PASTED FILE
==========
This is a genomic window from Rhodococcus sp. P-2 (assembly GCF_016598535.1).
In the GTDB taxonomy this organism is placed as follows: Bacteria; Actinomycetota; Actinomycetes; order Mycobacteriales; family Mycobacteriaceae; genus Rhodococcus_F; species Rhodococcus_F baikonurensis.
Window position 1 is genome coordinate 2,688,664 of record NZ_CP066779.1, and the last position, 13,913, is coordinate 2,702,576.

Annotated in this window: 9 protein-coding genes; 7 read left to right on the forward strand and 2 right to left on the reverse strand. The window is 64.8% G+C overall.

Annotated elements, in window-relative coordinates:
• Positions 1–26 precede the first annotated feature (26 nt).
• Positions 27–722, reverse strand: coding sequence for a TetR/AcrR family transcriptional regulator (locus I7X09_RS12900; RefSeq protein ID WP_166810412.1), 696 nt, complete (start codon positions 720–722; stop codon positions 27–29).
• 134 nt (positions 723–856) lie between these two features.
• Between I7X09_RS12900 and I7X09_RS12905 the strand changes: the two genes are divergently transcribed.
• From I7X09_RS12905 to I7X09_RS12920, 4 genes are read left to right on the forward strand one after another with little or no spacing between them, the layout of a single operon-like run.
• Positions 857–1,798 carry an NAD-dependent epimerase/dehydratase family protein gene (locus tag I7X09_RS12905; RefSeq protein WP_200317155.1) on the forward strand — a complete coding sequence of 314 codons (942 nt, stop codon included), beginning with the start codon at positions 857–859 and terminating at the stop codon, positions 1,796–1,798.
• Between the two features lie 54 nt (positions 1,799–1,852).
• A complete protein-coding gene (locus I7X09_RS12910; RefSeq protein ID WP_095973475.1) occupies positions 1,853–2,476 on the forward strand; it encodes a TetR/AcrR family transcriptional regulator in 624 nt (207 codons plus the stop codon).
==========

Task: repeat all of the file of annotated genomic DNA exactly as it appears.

This is a genomic window from Rhodococcus sp. P-2 (assembly GCF_016598535.1).
In the GTDB taxonomy this organism is placed as follows: Bacteria; Actinomycetota; Actinomycetes; order Mycobacteriales; family Mycobacteriaceae; genus Rhodococcus_F; species Rhodococcus_F baikonurensis.
Window position 1 is genome coordinate 2,688,664 of record NZ_CP066779.1, and the last position, 13,913, is coordinate 2,702,576.

Annotated in this window: 9 protein-coding genes; 7 read left to right on the forward strand and 2 right to left on the reverse strand. The window is 64.8% G+C overall.

Annotated elements, in window-relative coordinates:
• Positions 1–26 precede the first annotated feature (26 nt).
• Positions 27–722, reverse strand: coding sequence for a TetR/AcrR family transcriptional regulator (locus I7X09_RS12900; RefSeq protein ID WP_166810412.1), 696 nt, complete (start codon positions 720–722; stop codon positions 27–29).
• 134 nt (positions 723–856) lie between these two features.
• Between I7X09_RS12900 and I7X09_RS12905 the strand changes: the two genes are divergently transcribed.
• From I7X09_RS12905 to I7X09_RS12920, 4 genes are read left to right on the forward strand one after another with little or no spacing between them, the layout of a single operon-like run.
• Positions 857–1,798 carry an NAD-dependent epimerase/dehydratase family protein gene (locus tag I7X09_RS12905; RefSeq protein WP_200317155.1) on the forward strand — a complete coding sequence of 314 codons (942 nt, stop codon included), beginning with the start codon at positions 857–859 and terminating at the stop codon, positions 1,796–1,798.
• Between the two features lie 54 nt (positions 1,799–1,852).
• A complete protein-coding gene (locus I7X09_RS12910; RefSeq protein ID WP_095973475.1) occupies positions 1,853–2,476 on the forward strand; it encodes a TetR/AcrR family transcriptional regulator in 624 nt (207 codons plus the stop codon).